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July 1944: II./KG 26 at Vercors, III./KG 100 anti-partisan operations

II./KG 26

From Military Command, Southern France, 14 July 1944

Since 09.20 hrs. parachute landing over Vercors, at least one battalion estimated. 20 parachutists were twice reported in District of Tournus as well as South of Salons-sur-Soane, perhaps the same. Alarm Level 2 for the whole of [codename] LERCHE. Report what the situation is like there.

Jagdgruppe 200 and Geschwader Bongart were not the only units to counter the Resistance fighters on the Vercors Plateau. In his book, »Achtung — Torpedos Los!«, Rudi Schmidt recalls an attack on KG 26’s bases "on a Sunday early in August 1944”, followed by a wave of transports flying over Valence and on toward Grenoble. Parachutes were seen to fall and the Geschwaderstab ordered a scouting sortie which established that supplies had been dropped for the Maquis, with the drops zones clearly recognisable.

Everything about the circumstances suggests that Schmidt’s memory was at fault and that whatever the date of the bombing, the supply drop was the USAAF’s "Operation Cadillac" on Friday, 14 July 1944. He goes on to describe how “five or six” of II./KG 26’s Ju 88s were sent out to scatter fragmentation bombs on the drop zones:

The cargo parachutes could be seen lying about from afar and from [our] low altitude containers and other objects could be seen among them … In the partisan area there were virtually no anti-aircraft defences. An operation by aircraft at low-level and without bombsights was feasible. With this level-bombing you couldn't overshoot.

Karl-Heinz Freese flew two brief sorties from Valence on 14 July, as one of the crew (probably its wireless operator) of a Ju 88 A-4, 1H+IM, whose pilot was named Dingermann. On the first (14.40–15.19) they carried two AB 500 anti-personnel bomb canisters; on the second, an AB 1000 and two AB 500, all filled with incendiaries.

Early on 15 July, Fliegerdivision 2 reported an operation the previous evening by II./KG 26 against supply containers in guerilla territory between Vassieux-en-Vercors and La Chappelle (37 km east of Valence). The message was fragmentary but it appears that 13 of the Gruppe’s 38 aircraft were involved, landing at 22.10 hours. They had dropped 39 canisters of SD1 fragmentation bombs and 1 kg Elektron incendiaries on Vassieux; a drop zone just south of La Chappelle; a wood to the NNE; a wooded area and hutted camp 1 km. from La Chappelle; and woods 1 km north of Roche Chinard. The attacking aircraft had been subjected to such intense rifle and machine gun fire that 11 of them had sustained damage (reported strength on the 15th was 36 Ju 88s, 19 of them were serviceable, six fewer than on the 14th).

Unteroffizier Horst Winkler of II./KG 26 was shot down while operating over Normandy. In British captivity, and oblivious to concealed microphones, on 30 July 1944 he recounted his part in the campaign against the Maquis in Southern France:

We had to deal with partisans down there, you can’t imagine … [they] suddenly retrained the torpedo pilots to use bombs, with the “88” in a dive. Wonderful. But it wasn’t counted as a war flight.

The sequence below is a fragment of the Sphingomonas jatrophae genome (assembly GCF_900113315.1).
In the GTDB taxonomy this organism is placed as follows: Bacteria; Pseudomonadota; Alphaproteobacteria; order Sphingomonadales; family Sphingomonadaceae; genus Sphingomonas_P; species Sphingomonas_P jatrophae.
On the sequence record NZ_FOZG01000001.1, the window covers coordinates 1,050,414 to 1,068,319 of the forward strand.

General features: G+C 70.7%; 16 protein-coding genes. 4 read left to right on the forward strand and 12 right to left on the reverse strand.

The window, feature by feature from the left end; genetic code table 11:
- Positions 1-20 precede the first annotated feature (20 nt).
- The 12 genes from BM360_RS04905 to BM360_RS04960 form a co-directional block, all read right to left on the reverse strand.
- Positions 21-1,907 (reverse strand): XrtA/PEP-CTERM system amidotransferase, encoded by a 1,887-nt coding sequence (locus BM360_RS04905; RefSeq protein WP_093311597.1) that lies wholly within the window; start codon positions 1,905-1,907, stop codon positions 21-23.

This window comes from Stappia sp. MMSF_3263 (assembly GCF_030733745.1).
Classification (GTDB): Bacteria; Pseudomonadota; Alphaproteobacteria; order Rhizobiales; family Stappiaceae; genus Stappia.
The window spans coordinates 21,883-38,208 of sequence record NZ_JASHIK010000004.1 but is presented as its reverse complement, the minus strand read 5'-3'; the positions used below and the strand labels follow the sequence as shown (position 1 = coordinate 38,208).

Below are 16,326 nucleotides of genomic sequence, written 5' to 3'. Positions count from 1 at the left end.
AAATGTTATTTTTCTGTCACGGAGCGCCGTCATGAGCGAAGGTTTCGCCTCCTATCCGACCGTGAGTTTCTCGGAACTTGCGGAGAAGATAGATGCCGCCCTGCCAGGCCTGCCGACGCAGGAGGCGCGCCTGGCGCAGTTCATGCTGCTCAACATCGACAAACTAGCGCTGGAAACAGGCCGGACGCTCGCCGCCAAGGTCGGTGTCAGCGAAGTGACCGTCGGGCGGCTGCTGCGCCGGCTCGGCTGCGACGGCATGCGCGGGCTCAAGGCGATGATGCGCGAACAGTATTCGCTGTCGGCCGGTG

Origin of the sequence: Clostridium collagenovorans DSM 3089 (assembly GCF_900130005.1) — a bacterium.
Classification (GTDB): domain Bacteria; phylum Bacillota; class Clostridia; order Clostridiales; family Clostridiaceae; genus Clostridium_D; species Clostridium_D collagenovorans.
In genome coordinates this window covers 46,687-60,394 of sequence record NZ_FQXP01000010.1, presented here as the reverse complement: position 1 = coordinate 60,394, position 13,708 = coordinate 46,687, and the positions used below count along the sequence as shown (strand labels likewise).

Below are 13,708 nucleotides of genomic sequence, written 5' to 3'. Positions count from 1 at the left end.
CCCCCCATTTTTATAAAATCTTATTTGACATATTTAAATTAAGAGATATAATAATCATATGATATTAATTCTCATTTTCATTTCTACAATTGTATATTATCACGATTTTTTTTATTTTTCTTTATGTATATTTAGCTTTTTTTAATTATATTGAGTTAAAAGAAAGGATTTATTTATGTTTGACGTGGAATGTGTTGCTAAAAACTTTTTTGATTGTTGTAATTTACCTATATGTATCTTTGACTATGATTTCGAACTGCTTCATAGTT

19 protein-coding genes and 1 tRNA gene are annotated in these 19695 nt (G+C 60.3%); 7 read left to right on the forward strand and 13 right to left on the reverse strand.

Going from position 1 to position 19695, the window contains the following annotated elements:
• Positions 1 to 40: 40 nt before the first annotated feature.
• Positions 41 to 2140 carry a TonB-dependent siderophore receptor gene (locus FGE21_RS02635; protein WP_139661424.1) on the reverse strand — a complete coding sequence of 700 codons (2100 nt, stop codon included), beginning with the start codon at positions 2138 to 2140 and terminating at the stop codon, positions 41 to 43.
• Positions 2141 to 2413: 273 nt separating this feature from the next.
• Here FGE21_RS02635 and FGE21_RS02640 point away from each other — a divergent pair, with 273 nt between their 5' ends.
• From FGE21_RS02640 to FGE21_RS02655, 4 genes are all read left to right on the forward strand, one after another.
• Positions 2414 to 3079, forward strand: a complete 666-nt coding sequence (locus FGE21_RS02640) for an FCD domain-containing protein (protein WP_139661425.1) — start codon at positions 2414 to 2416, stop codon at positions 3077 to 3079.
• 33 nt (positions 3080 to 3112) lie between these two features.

… 10 kg fragmentation bombs, as many as would fit in. The mission lasted 15 minutes and all day from early till late, taking off continually, dive — swish — bombs away. It was fun.

The 15-minutes’ flying time suggest that these were operations from Valence against the nearby Vercors Plateau (a round trip of about 65 km). Asked if the partisans could fight back, Winkler replied (with a degree of exaggeration) that “the fellows had AA guns” and continued:

The Kommandeur was carrying 50 kg bombs. So, [he] took off first, had a quick look at the affair, “Aha, there’s a house with a few motor vehicles.” … the old “88” dives at an angle of 80 degrees, he presses the button, tight turn and head for home. PW’s were brought in the next day by the SS and by a Cossack unit, and they landed paratroops in there too … They took some prisoners and what do you think the Kommandeur had hit? A whole staff with nothing but high officers, including an English General who had been landed there just days before.

There was no British General but Winkler had not invented the story himself. An intercepted German message of 5 July had noted: “Allegedly in Vercors Mountains (Drôme) near La Chapelle the English General Conwell with two companies of black [… word missing].” In fact there was no British general with the Vercors Maquis, nor any named Conwell. Major Desmond Longe seems to have been the highest-ranking non-French officer present, leading the Inter-Allied “Eucalyptus” team, dropped on the night of 28/29 June.

If Winkler apparently overstated the scale of his unit’s efforts against Vercors (and the frequency of Allied supply flights) he did nevertheless provide some accurate details:

Italian fighters were there too [and] old Do 17s … as tugs for the gliders.

He went on to describe how “infantry, paratroops and Cossacks” had been dropped among the mountains, clearing out the area with “machine pistols and MGs … and we were always in amongst it with bombs.” Other sources do not suggest that II./KG 26 operated over Vercors after its attacks on the drop zone on 14 July and it seems unlikely that, speaking only nine days after the German landings, Winkler’s memory had faded. Unless corroboration emerges, it seems that he was simply bragging (as so many of these prisoners did).

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